If the entire range of Hi-Uni pencils is this smooth and has transitions this subtle, I look forward to trying more of the extreme and in-between grades myself.

Hit up Jet Pens if you’d like to try them yourself. The cost of Hi-Uni pencils does help you get free shipping at $25! And these are well-worth it — check out our review again for more details.

 

 

 

 

Review of Helix Pencil Top Sharpener Combo.

IMG_1206
I found these at Office Depot during back-to-school shopping season. They cost $0.99 for a pack of two with one yellow pencil. I figured these were certainly worth a chance, and I am happy I bought more than one pack.

These are marketed as a combo-solution. There is a plastic sharpener encased within a rubbery housing. The housing is an eraser. To boot, one can use this as a semi-efficient point protector; turning the pencil in such a situation sharpens it a bit. I can’t find the item on Helix’s website, since they are now part of Maped. I’ve seen a few Maped items at USA stores lately, and I am hoping they might bring their pencils here.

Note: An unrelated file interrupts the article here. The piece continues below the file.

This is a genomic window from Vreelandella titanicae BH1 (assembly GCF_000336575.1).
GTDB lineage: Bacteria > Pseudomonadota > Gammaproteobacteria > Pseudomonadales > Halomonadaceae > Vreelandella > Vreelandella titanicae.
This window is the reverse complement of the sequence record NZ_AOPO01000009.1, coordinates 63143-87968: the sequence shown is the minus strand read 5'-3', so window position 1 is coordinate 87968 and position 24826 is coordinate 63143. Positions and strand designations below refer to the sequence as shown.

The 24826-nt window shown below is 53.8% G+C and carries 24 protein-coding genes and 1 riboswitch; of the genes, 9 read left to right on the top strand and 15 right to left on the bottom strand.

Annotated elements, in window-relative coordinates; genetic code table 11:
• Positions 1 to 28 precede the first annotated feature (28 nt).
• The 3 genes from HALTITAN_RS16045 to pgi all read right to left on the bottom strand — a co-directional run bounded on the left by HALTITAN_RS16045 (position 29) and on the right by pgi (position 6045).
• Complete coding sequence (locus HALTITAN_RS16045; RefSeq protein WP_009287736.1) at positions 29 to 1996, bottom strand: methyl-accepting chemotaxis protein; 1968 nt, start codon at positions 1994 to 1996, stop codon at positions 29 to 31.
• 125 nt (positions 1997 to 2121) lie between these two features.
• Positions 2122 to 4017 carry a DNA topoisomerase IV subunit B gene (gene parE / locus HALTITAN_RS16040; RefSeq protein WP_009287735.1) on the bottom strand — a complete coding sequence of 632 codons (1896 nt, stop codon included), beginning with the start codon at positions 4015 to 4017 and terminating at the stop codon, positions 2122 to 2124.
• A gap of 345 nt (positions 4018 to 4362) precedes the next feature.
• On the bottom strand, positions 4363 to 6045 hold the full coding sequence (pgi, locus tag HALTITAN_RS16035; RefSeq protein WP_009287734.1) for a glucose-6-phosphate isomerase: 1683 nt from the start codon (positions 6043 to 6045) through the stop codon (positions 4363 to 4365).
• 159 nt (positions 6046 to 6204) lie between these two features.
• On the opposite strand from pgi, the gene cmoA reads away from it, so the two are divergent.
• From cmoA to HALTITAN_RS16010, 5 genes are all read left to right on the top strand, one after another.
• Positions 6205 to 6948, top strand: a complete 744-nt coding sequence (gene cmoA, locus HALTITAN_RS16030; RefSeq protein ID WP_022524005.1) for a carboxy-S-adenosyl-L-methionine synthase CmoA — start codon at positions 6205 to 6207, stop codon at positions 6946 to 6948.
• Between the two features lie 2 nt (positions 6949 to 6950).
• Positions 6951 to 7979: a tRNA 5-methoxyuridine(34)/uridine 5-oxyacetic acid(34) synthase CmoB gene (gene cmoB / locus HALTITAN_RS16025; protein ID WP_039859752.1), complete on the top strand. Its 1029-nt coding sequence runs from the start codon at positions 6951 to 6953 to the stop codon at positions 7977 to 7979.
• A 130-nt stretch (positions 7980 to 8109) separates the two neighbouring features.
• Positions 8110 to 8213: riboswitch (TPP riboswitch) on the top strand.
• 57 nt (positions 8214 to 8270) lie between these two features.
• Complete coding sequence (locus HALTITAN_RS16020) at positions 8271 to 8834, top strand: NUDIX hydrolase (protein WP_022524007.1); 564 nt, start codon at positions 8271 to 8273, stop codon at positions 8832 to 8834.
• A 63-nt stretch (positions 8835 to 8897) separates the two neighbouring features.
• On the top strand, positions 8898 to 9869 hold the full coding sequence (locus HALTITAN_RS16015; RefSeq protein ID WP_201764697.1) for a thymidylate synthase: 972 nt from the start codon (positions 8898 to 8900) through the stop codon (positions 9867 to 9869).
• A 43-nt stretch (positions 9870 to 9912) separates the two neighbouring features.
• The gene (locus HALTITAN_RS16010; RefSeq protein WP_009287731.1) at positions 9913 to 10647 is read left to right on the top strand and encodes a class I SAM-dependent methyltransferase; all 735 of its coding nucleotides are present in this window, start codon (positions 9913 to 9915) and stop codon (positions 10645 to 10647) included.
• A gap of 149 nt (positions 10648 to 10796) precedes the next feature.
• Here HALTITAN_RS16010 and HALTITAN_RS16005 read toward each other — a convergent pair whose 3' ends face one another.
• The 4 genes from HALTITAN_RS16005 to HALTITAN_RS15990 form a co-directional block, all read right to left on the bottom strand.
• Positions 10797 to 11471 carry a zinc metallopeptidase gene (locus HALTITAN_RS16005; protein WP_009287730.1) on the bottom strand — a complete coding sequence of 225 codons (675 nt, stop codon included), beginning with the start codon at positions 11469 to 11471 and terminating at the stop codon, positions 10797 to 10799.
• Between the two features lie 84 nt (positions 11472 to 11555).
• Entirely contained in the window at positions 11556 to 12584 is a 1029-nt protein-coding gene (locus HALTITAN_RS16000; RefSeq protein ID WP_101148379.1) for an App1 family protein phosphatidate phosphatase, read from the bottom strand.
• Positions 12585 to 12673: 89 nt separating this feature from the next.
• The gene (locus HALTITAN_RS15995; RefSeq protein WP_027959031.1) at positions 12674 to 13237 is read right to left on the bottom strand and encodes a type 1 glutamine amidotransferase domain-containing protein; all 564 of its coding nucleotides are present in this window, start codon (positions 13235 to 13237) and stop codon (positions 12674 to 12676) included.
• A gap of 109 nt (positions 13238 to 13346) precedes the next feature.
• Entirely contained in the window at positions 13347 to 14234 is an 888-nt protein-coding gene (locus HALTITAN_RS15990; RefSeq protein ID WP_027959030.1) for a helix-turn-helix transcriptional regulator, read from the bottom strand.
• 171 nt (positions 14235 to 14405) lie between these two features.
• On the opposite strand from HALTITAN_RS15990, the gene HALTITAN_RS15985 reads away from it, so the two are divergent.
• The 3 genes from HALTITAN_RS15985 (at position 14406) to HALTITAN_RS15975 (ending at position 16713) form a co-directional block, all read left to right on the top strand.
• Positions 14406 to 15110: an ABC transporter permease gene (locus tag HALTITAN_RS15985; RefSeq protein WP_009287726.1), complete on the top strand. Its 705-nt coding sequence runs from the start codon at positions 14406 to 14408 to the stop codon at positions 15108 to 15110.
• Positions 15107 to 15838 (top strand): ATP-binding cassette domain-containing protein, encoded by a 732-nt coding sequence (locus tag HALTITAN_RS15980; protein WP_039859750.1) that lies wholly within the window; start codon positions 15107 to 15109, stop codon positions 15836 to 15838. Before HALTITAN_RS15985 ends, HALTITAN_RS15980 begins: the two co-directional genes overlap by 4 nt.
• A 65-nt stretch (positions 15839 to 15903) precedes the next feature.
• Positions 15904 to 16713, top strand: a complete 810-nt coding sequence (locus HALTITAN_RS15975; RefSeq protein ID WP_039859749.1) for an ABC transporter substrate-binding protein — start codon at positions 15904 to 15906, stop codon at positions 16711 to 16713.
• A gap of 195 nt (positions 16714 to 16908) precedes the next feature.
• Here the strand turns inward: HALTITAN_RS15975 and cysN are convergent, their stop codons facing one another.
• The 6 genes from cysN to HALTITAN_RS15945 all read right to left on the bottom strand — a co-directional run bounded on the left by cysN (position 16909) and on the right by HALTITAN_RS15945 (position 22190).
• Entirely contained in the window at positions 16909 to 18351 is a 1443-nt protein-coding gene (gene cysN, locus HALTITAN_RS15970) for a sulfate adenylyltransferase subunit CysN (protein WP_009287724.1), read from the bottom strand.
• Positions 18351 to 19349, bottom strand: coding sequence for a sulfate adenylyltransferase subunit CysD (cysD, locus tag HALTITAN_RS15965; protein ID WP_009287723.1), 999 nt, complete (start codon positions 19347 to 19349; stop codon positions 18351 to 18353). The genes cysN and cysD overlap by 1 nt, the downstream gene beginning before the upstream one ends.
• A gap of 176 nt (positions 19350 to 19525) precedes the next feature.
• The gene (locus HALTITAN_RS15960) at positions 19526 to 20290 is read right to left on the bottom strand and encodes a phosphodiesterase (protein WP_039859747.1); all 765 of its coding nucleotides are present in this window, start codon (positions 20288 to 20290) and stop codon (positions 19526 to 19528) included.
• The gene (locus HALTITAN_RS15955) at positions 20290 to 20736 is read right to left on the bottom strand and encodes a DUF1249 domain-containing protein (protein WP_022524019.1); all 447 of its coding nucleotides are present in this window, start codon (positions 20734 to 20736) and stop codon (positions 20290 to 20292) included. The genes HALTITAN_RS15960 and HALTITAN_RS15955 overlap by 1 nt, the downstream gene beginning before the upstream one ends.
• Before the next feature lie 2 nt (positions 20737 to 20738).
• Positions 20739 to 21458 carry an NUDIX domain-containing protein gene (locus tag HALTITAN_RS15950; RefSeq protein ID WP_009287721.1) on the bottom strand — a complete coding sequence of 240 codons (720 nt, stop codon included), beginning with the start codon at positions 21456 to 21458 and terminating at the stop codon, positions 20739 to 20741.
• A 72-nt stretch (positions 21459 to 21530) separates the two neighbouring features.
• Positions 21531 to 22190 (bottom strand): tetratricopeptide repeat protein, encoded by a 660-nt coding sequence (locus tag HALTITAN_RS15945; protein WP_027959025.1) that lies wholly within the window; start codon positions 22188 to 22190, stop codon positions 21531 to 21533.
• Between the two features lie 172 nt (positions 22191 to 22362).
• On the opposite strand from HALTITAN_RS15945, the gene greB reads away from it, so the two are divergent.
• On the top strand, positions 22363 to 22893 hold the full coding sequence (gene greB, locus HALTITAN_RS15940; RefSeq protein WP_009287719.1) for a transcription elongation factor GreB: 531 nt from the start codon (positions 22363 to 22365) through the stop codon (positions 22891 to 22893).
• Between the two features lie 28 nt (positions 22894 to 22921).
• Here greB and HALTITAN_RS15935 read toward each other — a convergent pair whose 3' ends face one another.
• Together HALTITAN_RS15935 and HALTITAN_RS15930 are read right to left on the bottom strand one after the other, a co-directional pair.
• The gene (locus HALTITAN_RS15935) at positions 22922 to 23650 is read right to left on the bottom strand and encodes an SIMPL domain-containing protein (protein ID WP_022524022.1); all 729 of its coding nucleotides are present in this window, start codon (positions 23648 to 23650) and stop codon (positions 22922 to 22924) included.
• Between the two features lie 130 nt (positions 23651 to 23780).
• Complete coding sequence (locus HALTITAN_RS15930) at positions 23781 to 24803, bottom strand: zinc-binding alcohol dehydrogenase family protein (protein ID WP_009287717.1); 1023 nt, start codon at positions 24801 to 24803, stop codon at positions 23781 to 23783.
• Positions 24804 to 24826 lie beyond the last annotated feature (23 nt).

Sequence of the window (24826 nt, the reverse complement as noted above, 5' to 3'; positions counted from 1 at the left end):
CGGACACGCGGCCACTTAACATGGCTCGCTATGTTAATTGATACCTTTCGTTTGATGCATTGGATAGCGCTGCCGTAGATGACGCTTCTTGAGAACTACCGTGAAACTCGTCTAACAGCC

IMG_1217
The sharpener is actually pretty good, giving a point similar in angle to a standard wedge sharpener. I tested a very cheap pencil first, as these are generally difficult to sharpen. The shavings came off in a nice long ribbon, which I found very surprising for some reason. I suppose that this item smacked of being “gimmicky” with its price and bizzarre design. Designing two items which are eaten away in use (sharpener that goes dull and an eraser that goes to dust) together is pretty smart, and it echoes the ephemeral nature of a wooden pencil itself.

IMG_1211
The screw is designed to not be removable (for safety, I assume). So replacing the blades looks impossible. At $0.50 each, though, this is not terrible — doubly so because so much of the material is usable as an eraser.

Speaking of the eraser — I’m not sure we’ve ever actually reviewed erasers. Part of this is that I just don’t like them. Or, at least, I used to not like them. They reminded me of nuns standing over my shoulder looking angry that my math homework was sloppy (though correct!). I think I’m over that now (sigh). And this is unavoidable anyway. We can’t review this without mentioning the eraser.